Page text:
People wait for a result outside the Scottish Parliament as voting in the referendum continues on September 18, 2014 in Edinburgh, Scotland. (Photo by Christopher Furlong/Getty Images)
People wait for a result outside the Scottish Parliament as voting in the referendum continues on September 18, 2014 in Edinburgh, Scotland. (Photo by Christopher Furlong/Getty Images)
A young girl has her photograph taken as people wait for a result outside the Scottish Parliament as voting in the referendum continues on September 18, 2014 in Edinburgh, Scotland. (Photo by Christopher Furlong/Getty Images)
Former Gordon Highlander, Jock Robertson, aged 81, who said 'I have waited all my life for this vote' pauses at Peebles polling station after voting in the Scottish referendum on September 18, 2014 in Peebles, Scotland. (Photo by Christopher Furlong/Getty Images) *** BESTPIX ***
People wait for a result outside the Scottish Parliament as voting in the referendum continues on September 18, 2014 in Edinburgh, Scotland. (Photo by Christopher Furlong/Getty Images)
People wait for a result outside the Scottish Parliament as voting in the referendum continues on September 18, 2014 in Edinburgh, Scotland. (Photo by Christopher Furlong/Getty Images)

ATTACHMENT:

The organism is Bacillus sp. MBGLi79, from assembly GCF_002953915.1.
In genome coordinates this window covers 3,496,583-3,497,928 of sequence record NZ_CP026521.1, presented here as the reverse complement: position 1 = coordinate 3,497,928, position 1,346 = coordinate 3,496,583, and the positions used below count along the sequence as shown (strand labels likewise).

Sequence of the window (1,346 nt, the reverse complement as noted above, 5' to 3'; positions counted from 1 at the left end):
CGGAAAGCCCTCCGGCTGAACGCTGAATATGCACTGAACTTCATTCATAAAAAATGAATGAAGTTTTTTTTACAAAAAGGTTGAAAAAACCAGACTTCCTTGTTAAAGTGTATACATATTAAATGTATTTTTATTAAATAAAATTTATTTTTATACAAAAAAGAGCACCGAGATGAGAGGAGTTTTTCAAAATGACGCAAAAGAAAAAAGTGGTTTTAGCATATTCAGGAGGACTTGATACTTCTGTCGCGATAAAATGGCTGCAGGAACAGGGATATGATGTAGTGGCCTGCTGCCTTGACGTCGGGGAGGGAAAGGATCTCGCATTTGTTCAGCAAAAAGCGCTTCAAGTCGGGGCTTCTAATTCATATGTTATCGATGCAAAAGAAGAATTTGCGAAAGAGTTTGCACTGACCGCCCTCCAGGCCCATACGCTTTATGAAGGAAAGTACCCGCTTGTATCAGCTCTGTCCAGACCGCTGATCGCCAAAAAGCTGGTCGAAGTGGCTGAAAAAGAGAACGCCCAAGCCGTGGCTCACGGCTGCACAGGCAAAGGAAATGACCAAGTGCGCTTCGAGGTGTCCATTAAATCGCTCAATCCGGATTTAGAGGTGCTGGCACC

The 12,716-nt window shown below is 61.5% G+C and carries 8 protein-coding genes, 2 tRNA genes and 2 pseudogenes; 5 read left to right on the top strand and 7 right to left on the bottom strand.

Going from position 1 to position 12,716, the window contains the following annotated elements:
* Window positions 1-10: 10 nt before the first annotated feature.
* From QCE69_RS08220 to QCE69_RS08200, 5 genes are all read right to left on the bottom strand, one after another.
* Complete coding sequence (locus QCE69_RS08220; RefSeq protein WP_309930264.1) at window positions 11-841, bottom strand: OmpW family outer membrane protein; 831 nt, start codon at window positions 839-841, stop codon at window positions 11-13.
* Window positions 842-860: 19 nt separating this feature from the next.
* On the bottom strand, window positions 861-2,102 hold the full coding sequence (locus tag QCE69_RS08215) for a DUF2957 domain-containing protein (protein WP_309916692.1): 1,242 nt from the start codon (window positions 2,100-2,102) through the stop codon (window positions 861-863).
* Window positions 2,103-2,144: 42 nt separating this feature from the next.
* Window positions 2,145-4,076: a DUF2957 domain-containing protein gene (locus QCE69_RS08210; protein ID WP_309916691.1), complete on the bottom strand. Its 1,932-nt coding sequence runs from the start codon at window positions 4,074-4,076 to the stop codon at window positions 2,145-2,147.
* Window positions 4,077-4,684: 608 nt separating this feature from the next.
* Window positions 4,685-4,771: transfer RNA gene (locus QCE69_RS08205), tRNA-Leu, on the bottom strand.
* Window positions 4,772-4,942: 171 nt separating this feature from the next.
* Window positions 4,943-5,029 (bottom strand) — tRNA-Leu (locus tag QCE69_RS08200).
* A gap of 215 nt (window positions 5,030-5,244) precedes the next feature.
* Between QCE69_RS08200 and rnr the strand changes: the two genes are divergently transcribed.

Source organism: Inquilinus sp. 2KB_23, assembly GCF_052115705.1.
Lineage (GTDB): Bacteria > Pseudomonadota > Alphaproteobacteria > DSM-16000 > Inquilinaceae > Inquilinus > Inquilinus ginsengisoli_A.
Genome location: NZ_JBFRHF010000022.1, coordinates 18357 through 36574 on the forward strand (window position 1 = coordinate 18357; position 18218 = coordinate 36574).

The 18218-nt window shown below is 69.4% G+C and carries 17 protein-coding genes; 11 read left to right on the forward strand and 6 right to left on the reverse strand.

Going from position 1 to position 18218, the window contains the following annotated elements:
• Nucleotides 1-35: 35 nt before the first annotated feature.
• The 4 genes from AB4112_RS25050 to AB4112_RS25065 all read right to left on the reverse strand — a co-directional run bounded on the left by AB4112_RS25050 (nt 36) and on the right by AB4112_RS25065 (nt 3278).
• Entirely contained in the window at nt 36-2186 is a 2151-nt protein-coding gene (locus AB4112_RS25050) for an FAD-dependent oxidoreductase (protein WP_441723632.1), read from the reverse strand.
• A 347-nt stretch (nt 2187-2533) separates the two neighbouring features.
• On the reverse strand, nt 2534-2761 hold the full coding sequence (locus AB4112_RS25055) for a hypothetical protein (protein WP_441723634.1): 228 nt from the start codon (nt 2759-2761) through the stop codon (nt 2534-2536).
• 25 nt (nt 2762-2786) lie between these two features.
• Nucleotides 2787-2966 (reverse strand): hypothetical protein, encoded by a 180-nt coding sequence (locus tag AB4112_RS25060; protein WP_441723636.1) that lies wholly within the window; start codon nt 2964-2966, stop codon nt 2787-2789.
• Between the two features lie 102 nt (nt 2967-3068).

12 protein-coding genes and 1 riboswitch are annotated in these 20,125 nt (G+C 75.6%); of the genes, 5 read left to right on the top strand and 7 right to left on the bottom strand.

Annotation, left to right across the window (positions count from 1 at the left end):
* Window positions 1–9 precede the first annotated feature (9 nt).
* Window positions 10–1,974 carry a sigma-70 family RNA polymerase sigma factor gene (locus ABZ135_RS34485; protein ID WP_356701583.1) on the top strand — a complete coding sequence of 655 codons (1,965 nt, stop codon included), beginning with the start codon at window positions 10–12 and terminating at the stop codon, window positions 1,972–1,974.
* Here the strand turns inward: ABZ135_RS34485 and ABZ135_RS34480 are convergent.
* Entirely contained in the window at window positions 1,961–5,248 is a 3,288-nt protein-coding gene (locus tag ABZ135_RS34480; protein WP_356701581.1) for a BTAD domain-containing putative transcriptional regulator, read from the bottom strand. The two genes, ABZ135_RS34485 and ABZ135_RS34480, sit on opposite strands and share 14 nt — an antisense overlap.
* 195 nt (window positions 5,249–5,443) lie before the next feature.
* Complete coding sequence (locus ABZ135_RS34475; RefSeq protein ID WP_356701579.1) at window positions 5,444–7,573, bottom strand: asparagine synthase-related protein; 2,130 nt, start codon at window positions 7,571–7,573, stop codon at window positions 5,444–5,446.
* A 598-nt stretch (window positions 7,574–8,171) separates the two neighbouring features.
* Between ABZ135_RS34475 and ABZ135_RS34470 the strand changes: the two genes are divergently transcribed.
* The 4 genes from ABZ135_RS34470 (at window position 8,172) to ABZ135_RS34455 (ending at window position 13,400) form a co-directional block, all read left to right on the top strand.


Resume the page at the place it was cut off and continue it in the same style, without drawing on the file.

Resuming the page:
Royalist John Loughrey (L) from England poses for a photograph outside Lothian Chambers in central Edinburgh as millions vote in the Scottish referendum. Pic Matt Cardy/Getty Images
GLASGOW, SCOTLAND - SEPTEMBER 18: Felipe Perez walks out of polling station at Notre Dame primary school with a Saltire flag, on September 18, 2014 in Glasgow, Scotland. After many months of campaigning the people of Scotland today head to the polls to decide the fate of their country. The referendum is too close to call but a 'Yes' vote would see the break-up of the United Kingdom and Scotland would stand as an independent country for the first time since the formation of the Union. (Photo by Jeff J Mitchell/Getty Images)